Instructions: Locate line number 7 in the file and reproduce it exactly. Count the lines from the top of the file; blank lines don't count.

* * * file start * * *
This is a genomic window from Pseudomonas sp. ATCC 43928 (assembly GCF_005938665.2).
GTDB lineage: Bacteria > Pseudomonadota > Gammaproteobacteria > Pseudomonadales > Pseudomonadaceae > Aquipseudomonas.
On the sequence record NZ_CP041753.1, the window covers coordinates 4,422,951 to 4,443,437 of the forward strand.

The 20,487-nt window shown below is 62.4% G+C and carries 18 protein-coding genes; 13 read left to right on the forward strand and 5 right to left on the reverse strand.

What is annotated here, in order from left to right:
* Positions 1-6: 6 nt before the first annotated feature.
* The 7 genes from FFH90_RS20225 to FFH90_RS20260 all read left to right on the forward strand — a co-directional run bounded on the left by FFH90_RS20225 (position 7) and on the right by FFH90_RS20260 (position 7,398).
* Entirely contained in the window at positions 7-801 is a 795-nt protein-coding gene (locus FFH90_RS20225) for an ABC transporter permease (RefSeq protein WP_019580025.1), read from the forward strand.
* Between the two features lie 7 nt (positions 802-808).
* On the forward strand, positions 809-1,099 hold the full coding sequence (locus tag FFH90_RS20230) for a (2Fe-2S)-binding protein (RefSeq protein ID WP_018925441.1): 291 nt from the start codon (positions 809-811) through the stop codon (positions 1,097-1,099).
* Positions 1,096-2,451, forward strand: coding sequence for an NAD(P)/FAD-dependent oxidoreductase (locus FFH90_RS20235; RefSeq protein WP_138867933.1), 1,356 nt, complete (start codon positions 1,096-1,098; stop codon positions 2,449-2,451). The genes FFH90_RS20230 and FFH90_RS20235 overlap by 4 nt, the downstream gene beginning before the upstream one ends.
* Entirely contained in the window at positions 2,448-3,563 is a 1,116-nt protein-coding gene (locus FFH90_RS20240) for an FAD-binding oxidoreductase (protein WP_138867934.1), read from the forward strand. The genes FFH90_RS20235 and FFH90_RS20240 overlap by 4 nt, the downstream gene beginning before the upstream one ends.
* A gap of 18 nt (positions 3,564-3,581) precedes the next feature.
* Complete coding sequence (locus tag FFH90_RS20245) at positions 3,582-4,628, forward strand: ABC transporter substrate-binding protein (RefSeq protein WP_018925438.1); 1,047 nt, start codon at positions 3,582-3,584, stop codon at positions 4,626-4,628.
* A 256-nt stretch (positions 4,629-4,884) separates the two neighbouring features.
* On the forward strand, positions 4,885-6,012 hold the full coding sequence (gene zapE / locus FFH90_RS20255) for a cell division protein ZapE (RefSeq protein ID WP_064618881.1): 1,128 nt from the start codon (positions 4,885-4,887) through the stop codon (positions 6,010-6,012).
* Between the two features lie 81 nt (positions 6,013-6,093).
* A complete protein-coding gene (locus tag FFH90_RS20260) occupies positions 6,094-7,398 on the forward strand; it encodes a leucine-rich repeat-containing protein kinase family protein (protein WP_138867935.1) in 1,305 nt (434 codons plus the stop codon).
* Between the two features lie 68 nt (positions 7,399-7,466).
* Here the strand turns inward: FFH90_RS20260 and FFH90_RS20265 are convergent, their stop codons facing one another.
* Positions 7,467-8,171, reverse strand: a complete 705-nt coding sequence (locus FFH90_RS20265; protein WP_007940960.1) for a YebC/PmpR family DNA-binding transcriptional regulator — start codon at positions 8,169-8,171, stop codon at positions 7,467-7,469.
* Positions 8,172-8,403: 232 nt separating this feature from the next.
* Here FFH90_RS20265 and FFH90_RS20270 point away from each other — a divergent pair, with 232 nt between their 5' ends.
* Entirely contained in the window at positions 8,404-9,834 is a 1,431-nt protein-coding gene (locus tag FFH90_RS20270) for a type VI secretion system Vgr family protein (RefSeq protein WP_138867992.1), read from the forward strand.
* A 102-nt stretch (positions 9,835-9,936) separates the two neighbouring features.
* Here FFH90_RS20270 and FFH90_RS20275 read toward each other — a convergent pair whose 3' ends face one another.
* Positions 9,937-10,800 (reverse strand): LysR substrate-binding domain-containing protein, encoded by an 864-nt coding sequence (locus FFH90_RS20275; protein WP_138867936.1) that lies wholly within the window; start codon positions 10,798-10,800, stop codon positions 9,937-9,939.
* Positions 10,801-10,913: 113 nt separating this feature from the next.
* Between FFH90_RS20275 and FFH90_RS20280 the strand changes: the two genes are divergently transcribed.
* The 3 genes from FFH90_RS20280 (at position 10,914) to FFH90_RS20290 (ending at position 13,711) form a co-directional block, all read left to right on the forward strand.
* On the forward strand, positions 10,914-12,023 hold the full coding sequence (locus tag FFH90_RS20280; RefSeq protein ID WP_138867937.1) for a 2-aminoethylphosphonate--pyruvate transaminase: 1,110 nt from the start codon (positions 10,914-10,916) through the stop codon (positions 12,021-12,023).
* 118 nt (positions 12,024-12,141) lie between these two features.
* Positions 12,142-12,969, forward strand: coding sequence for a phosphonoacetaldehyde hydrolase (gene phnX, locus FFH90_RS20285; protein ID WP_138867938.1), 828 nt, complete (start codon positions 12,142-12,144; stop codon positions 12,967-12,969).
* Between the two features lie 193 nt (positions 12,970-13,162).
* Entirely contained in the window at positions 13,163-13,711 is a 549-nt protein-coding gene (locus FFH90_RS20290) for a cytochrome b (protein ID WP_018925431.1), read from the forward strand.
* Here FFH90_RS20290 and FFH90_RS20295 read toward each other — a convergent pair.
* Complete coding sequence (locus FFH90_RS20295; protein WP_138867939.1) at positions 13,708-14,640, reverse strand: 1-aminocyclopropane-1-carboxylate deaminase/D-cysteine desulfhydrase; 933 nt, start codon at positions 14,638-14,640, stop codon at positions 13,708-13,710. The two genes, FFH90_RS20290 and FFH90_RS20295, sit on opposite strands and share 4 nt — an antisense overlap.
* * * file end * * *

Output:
* The 7 genes from FFH90_RS20225 to FFH90_RS20260 all read left to right on the forward strand — a co-directional run bounded on the left by FFH90_RS20225 (position 7) and on the right by FFH90_RS20260 (position 7,398).